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Saturday, November 17, 2012

The Obama Economy: Layoffs And Business Closings- November 17, 2012

By Susan Duclos

Additional layoffs and business closings will be listed as they are announced throughout the day. Below are reports found on November 17, 2012. (Updates which are added after original publishing at the top of categories with - New next to them)

Layoffs: November 17, 2012

 Illinois- Layoffs planned for doctor watchdogs - New

Investigators review the allegations from the public, law enforcement and other states of doctor sexual misconduct, alcoholism and malpractice. They build cases that can lead to fines and reprimands, and sometimes cause doctors to lose their licenses.

Department spokeswoman Susan Hofer said doubling the load on staffers would slow down investigations and prosecutions of doctor misconduct. The layoffs would reduce the medical investigations unit from 26 staffed positions to eight, a reduction of about 70 percent.

SIU Layoffs - New

 We can’t fault anyone for it, but word of more layoffs possibly coming at SIU Carbondale sure casts a cloud over the upcoming holiday season. It comes on the heels of a job-killing closure at the BRP boat manufacturing plant in Benton and region-wide sluggish economic conditions related to the not-so-distant national recession — which doesn’t seem as if it ever ended in Southern Illinois. For the possible SIU layoffs, the university recently sent a letter to the Non-Tenure Track Faculty Association, explaining employees may be cut before the spring semester begins in January because of budget shortfalls caused by declining enrollment — as well as potential state and federal funding cuts. Advance notices are mandated under the union’s contract with the university.

Layoffs at NBCUniversal Won't End Until 500 Employees Are Let Go  - New

 Insiders say those cuts -- along with other job losses at the Universal Pictures’ home entertainment unit, NBC, Syfy, Bravo, USA, Oxygen, E! and Style -- are part of an overall cost-cutting effort that won’t end until about 500 people have been trimmed from NBCU’s ranks of about 30,000 employees.

 Two More Obama Stimulus Backed  Solar Companies Announce Layoffs - New

SolarWorld received a credit worth $82 million, while SunTech’s was worth $2.1 million.

Both companies announced this week that they will shed some employees. SolarWorld, which announced a 47% revenue decline in the third quarter, blamed a potential 37 layoffs at its Oregon plant on “illegal” Chinese trade practices.

SunTech said the U.S. International Trade Commission’s 35.95% tariff on Chinese solar panels was partially responsible for the 50 impending layoffs at its Arizona production facilities.

Medical Giant Stryker, Owner An Obama Donor, Cuts 1,170 Jobs, Cites Obamacare

Medical supply giant Stryker is the latest company to announce job cuts in anticipation of coming costs associated with ObamaCare, even though the man who inherited a fortune from the company's founder is a fan.

The company will cut 1,170 jobs, or five percent of its worldwide workforce, despite the fact that the founder's grandson was one of the largest contributors to President Obama’s re-election campaign. Medical tech scion Jon Stryker, whose net worth is currently estimated at $1.2 billion, contributed $2 million to the Priorities USA Action super PAC and has given $66,000 in contributions to Obama and the Democratic Party. Stryker does not run the company.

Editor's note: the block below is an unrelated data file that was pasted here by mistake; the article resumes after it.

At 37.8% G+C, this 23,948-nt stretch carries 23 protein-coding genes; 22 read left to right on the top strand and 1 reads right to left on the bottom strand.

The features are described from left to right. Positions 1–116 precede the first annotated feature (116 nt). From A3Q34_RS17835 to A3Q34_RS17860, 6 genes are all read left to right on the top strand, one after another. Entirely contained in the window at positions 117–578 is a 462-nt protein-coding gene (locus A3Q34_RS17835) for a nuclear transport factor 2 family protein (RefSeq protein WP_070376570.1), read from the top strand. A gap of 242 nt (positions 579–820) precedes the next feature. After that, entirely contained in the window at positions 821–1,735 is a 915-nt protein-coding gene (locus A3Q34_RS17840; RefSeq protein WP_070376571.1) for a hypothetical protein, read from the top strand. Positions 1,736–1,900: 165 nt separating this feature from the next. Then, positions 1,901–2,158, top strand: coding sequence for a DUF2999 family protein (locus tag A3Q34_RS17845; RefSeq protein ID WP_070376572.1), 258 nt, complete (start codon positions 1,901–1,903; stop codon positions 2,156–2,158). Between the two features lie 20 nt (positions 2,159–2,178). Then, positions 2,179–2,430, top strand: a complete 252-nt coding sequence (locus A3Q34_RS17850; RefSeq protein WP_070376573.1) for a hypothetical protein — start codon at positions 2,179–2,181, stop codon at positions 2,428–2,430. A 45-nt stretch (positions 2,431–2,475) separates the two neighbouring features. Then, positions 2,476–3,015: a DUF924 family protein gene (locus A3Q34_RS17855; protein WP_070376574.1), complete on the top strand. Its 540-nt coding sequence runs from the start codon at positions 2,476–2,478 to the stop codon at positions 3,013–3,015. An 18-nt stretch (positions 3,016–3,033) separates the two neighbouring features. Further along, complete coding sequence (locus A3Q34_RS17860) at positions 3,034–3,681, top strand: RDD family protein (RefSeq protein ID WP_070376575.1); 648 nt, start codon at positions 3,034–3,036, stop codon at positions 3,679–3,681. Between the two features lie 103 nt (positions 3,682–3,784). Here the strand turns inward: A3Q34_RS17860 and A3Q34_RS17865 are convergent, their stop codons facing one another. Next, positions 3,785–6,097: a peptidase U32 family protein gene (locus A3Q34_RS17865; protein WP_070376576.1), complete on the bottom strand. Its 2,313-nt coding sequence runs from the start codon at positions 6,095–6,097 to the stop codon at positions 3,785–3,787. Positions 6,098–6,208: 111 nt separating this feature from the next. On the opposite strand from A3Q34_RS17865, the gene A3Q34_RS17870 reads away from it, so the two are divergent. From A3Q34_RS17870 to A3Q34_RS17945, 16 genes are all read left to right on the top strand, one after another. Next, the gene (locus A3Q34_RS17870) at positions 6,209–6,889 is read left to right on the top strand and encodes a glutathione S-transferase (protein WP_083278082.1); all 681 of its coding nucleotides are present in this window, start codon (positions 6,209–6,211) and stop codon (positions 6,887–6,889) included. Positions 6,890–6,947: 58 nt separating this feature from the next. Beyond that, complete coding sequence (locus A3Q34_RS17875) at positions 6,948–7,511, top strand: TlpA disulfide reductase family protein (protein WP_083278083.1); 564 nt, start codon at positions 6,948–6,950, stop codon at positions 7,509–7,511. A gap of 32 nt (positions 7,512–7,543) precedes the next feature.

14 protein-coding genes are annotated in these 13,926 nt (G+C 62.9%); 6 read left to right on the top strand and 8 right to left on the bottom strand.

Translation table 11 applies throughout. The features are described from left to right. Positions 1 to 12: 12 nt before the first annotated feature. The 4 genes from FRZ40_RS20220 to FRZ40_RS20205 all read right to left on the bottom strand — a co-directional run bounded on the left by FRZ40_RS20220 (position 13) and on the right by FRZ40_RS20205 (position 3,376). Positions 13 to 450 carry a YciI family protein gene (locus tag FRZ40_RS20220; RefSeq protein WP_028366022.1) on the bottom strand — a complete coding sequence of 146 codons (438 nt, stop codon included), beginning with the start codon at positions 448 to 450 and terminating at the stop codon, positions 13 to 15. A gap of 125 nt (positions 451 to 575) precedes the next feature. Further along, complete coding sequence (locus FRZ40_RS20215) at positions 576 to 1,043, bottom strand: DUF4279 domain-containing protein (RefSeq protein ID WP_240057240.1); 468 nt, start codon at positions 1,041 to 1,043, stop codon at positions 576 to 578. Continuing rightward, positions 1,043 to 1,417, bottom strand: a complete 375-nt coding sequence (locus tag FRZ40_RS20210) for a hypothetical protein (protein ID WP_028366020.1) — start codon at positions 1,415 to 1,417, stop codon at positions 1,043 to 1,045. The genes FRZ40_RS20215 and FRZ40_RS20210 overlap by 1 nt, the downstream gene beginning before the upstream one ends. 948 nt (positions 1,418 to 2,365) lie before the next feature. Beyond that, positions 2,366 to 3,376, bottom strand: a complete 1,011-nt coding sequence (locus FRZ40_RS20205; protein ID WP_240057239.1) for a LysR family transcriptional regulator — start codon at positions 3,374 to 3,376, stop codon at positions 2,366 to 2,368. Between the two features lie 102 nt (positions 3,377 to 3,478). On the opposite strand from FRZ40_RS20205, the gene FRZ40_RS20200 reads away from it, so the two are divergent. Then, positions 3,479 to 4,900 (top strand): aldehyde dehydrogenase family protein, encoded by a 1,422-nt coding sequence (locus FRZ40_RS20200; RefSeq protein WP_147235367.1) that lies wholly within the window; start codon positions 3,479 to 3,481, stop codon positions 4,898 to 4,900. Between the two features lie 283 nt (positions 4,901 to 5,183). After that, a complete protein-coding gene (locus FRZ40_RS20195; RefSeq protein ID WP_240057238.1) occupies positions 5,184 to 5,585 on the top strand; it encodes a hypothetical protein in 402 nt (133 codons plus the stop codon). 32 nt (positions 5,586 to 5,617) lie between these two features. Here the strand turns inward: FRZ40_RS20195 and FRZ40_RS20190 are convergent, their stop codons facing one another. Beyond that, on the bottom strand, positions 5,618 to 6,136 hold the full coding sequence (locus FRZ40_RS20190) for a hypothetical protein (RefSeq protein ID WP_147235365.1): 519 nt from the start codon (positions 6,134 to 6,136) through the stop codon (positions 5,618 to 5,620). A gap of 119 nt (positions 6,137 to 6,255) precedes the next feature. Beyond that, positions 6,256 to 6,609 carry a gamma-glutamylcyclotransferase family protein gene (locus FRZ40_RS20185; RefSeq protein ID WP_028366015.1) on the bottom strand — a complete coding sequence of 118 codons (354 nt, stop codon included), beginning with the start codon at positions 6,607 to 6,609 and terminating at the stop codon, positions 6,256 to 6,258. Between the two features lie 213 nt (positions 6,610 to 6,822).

A "medical device excise tax" included in the mandate imposes a 2.3 percent levy on medical device manufacturers and suppliers, which critics say will raise prices on everything from pacemakers to prosthetics to stents. Companies will be required to pay the tax regardless if they have a profit or loss for the year. The tax is estimated to cost the medical device industry $20 billion.

House Republicans tried to have the tax repealed, drafting a bill called the Protect Medical Innovation Act, but the Democrat-controlled Senate has blocked the measure.


Executives for Stryker have placed the blame squarely on the coming tax ever since it gained more steam in Washington.

"Here we are, one of the greatest industries in the country, and we're staring down on Jan. 1, 2013 and the addition of a 2.3 percent excise tax, while meanwhile on the other side all the discussion in Washington is about creating jobs," Stryker President and CEO Stephen McMillian said during a national conference of medical device manufacturers in Washington, D.C. last September.

Coal Township, PA - Mountain View Lays Off Housekeeping and Laundry Employees

A relative of a worker who lost her job contacted The News-Item about the layoffs, which apparently were announced Thursday.

Bruce Kimball, administrator at Mountain View, was unavailable for comment Friday, but representatives at the Coal Township facility directed questions to Edward Bulliet, vice president of operations for Complete Healthcare Resources, which owns the facility.

"At this point, we do not have a comment. We will have a written statement going out to the press on Monday," he said.

CHR began operation of the manor in 2010 after purchasing it from Northumberland County, which had operated it for decades before citing financial difficulties in getting out of the health care business.

Medicaid funding cuts have been a major concern for nursing homes. In May, caregivers from Mountain View traveled to Harrisburg to meet with legislators and ask state leaders to restore proposed funding cuts. They said the cuts were the reason behind many nursing homes in Pennsylvania being forced to lay off workers.

Advanced Micro Devices Preparing For Another Round Of Layoffs

 Having recently laid off about 1,700 people — amounting to nearly 15 percent of its workforce — whispers around the offices at chipmaker Advanced Micro Devices are already focusing on another corporate reorganization that would probably include even more layoffs.

Multiple sources confirm to AllThingsD that senior managers are girding their teams for yet another shakeup, though they are saying that the number of jobs that will be eliminated this time around will be much smaller. Some employees are being quietly told by managers that they will lose their jobs in January, but are being kept around for the moment as insurance against the possibility of other key people quitting before then, one source told me.

Another source told me that it’s an open secret around the corridors of AMD’s offices in Sunnyvale, Calif., and Austin, Texas, that another round of job cuts are coming.

More on the initial round of layoffs here.

Montana's Decker coal mine to lay off 75 workers

Up To 75 employees of Montana's Decker Coal Mine will be laid off from the surface mine near the Wyoming border in mid-January, managers said Friday.